The Quietus - A new rock music and pop culture website


UK Government Responds To Petition On EU Visa-Free Touring
Christian Eede , January 19th, 2021 18:13

"The UK Government will make the case for arrangements that make touring easier in the EU," a statement says

The UK Government has appeared to leave the door open to future negotiations with the EU regarding the issue of post-Brexit visa-free touring of the EU for musicians and their crew.

The UK left the EU on January 1, following a last-minute deal on trade and movement being agreed on December 24. The agreement, however, failed to ensure special visa allowances for bands, DJs, performers and crew working in both the EU and UK, despite assurances that the issue would be addressed in the negotiations.

Artists from the UK and EU states now have to negotiate different rules, paperwork and costs in order to tour between different countries. As of January 1, both EU and non-EU artists must apply for visas if they wish to visit the UK for more than 30 days. They must also provide proof of savings and a sponsorship note from the promoter. Rules for UK artists visiting EU states are now based on a nation-by-nation basis.

An EU source had blamed the lack of an agreement on the subject on the UK, which the UK government subsequently denied. A petition was launched in Britain demanding that the UK attempt to negotiate a deal on the matter. It quickly gathered 100,000 signatures meaning it has now been considered for parliamentary debate.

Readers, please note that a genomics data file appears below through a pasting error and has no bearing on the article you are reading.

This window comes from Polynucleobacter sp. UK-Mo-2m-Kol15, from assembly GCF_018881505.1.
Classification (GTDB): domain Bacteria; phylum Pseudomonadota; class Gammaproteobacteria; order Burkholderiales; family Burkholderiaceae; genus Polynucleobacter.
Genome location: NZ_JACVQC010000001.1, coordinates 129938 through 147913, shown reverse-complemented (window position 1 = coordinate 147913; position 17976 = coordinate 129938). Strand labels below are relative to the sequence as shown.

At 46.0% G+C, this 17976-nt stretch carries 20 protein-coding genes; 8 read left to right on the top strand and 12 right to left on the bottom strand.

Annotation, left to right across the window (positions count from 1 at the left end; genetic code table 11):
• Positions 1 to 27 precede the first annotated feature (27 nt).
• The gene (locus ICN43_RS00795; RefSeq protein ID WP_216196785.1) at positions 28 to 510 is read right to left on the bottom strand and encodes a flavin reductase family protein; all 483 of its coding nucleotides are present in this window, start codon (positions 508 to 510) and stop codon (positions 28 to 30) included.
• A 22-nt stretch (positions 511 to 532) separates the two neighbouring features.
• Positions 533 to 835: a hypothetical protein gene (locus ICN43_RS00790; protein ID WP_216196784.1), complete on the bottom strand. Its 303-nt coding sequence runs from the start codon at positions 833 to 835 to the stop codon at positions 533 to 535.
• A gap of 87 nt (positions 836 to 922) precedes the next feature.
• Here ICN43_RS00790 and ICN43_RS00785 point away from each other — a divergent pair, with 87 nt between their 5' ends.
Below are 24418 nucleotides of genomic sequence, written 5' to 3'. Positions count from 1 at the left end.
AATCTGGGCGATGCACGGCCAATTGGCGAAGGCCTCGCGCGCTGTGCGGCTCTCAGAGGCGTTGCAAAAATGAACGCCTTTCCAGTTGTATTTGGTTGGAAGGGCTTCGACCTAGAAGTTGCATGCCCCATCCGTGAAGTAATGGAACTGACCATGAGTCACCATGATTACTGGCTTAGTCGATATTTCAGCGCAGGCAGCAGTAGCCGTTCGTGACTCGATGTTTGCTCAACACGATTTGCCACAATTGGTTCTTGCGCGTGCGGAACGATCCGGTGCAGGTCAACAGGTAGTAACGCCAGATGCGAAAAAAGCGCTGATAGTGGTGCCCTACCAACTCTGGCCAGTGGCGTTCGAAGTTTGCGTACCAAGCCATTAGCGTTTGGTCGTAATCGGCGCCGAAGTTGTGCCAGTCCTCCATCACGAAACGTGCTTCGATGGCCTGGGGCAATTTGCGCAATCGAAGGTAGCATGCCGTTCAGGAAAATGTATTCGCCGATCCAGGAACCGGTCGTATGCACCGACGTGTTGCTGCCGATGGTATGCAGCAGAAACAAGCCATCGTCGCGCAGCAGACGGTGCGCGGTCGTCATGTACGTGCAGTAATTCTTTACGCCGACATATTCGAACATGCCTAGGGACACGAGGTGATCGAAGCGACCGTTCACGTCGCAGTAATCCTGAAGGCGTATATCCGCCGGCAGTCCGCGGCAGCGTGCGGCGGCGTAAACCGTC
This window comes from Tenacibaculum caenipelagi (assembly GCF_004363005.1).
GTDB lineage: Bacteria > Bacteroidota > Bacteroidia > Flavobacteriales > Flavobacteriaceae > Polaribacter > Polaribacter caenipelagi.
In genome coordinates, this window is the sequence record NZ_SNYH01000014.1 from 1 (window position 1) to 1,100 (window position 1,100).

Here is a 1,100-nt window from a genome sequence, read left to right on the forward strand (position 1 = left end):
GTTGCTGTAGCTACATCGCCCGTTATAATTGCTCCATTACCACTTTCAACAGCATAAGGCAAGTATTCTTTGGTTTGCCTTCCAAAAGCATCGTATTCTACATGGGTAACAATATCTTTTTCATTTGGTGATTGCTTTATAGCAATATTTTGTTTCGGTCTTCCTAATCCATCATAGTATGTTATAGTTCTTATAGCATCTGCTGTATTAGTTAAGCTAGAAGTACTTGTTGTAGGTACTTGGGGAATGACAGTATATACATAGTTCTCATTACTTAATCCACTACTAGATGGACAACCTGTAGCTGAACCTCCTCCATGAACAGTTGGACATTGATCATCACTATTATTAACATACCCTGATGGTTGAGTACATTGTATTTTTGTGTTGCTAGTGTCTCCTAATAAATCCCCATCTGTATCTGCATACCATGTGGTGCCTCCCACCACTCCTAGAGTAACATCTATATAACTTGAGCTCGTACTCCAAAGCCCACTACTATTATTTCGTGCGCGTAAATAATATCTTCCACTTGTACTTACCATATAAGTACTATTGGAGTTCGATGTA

An official response from the UK Government has now been issued, saying the "UK Government will make the case for arrangements that make touring easier." The statement also repeats the UK Government's claims that the EU had rejected its proposals to "allow creative professionals to travel and perform in both the UK and EU, without needing work permits."

It continues: "The UK Government will make the case for arrangements that make touring easier in the EU and also seek to signpost to guidance which will help UK business travellers navigate individual Member States' immigration systems."

The matter was also raised in last week's Prime Minister's Questions session, with Boris Johnson being asked by Kevin Brennan MP if he was willing to meet with "a small group of MPs, including the Conservative Chair of the Culture Select Committee," to solve a problem that's "clearly fixable."

Johnson replied: "I will of course ensure that there is a proper meeting with the honourable gentleman and his colleagues on this subject, which is extremely important. I know that our friends in the EU will be wanting to go further to improve things, not just for musicians, but for business travellers of all kinds, because there is a mutual benefit."

You can read the government's full response here.